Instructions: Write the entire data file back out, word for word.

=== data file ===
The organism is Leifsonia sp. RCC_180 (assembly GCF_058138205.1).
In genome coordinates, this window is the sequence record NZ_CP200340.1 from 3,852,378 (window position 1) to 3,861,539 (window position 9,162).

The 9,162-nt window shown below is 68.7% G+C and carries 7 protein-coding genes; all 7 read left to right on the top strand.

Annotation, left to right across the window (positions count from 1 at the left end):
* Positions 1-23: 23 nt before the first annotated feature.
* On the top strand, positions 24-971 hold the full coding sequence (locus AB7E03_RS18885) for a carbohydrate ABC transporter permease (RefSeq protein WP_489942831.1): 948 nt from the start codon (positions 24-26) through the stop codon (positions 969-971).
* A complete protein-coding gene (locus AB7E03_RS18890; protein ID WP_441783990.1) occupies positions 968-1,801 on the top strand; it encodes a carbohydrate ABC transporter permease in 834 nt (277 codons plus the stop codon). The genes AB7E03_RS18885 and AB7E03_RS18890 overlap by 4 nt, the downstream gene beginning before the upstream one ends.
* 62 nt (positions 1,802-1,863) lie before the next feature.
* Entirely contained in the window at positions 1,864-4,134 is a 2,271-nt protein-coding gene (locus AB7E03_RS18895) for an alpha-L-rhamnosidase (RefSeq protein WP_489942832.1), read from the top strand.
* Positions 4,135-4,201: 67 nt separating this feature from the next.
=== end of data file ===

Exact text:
The organism is Leifsonia sp. RCC_180 (assembly GCF_058138205.1).
In genome coordinates, this window is the sequence record NZ_CP200340.1 from 3,852,378 (window position 1) to 3,861,539 (window position 9,162).

The 9,162-nt window shown below is 68.7% G+C and carries 7 protein-coding genes; all 7 read left to right on the top strand.

Annotation, left to right across the window (positions count from 1 at the left end):
* Positions 1-23: 23 nt before the first annotated feature.
* On the top strand, positions 24-971 hold the full coding sequence (locus AB7E03_RS18885) for a carbohydrate ABC transporter permease (RefSeq protein WP_489942831.1): 948 nt from the start codon (positions 24-26) through the stop codon (positions 969-971).
* A complete protein-coding gene (locus AB7E03_RS18890; protein ID WP_441783990.1) occupies positions 968-1,801 on the top strand; it encodes a carbohydrate ABC transporter permease in 834 nt (277 codons plus the stop codon). The genes AB7E03_RS18885 and AB7E03_RS18890 overlap by 4 nt, the downstream gene beginning before the upstream one ends.
* 62 nt (positions 1,802-1,863) lie before the next feature.
* Entirely contained in the window at positions 1,864-4,134 is a 2,271-nt protein-coding gene (locus AB7E03_RS18895) for an alpha-L-rhamnosidase (RefSeq protein WP_489942832.1), read from the top strand.
* Positions 4,135-4,201: 67 nt separating this feature from the next.